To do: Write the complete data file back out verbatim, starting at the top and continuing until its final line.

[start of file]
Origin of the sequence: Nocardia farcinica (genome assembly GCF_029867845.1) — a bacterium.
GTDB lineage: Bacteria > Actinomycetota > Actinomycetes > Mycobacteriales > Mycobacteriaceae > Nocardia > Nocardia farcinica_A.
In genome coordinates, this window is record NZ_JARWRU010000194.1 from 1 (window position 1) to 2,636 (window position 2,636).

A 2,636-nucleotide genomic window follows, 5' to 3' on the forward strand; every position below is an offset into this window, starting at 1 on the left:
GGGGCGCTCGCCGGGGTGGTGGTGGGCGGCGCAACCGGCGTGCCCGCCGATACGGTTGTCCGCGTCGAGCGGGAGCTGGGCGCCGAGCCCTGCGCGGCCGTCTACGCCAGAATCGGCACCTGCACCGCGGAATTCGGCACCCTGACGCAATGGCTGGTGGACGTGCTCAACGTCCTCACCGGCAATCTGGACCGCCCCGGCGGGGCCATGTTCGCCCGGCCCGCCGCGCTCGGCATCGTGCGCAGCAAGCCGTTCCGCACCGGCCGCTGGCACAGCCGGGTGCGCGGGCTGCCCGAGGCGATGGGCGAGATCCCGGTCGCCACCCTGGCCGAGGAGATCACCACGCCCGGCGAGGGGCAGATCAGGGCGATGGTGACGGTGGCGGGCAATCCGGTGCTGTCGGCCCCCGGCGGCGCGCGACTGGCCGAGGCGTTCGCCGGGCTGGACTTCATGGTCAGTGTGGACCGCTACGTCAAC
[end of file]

Origin of the sequence: Nocardia farcinica (genome assembly GCF_029867845.1) — a bacterium.
GTDB lineage: Bacteria > Actinomycetota > Actinomycetes > Mycobacteriales > Mycobacteriaceae > Nocardia > Nocardia farcinica_A.
In genome coordinates, this window is record NZ_JARWRU010000194.1 from 1 (window position 1) to 2,636 (window position 2,636).

A 2,636-nucleotide genomic window follows, 5' to 3' on the forward strand; every position below is an offset into this window, starting at 1 on the left:
GGGGCGCTCGCCGGGGTGGTGGTGGGCGGCGCAACCGGCGTGCCCGCCGATACGGTTGTCCGCGTCGAGCGGGAGCTGGGCGCCGAGCCCTGCGCGGCCGTCTACGCCAGAATCGGCACCTGCACCGCGGAATTCGGCACCCTGACGCAATGGCTGGTGGACGTGCTCAACGTCCTCACCGGCAATCTGGACCGCCCCGGCGGGGCCATGTTCGCCCGGCCCGCCGCGCTCGGCATCGTGCGCAGCAAGCCGTTCCGCACCGGCCGCTGGCACAGCCGGGTGCGCGGGCTGCCCGAGGCGATGGGCGAGATCCCGGTCGCCACCCTGGCCGAGGAGATCACCACGCCCGGCGAGGGGCAGATCAGGGCGATGGTGACGGTGGCGGGCAATCCGGTGCTGTCGGCCCCCGGCGGCGCGCGACTGGCCGAGGCGTTCGCCGGGCTGGACTTCATGGTCAGTGTGGACCGCTACGTCAAC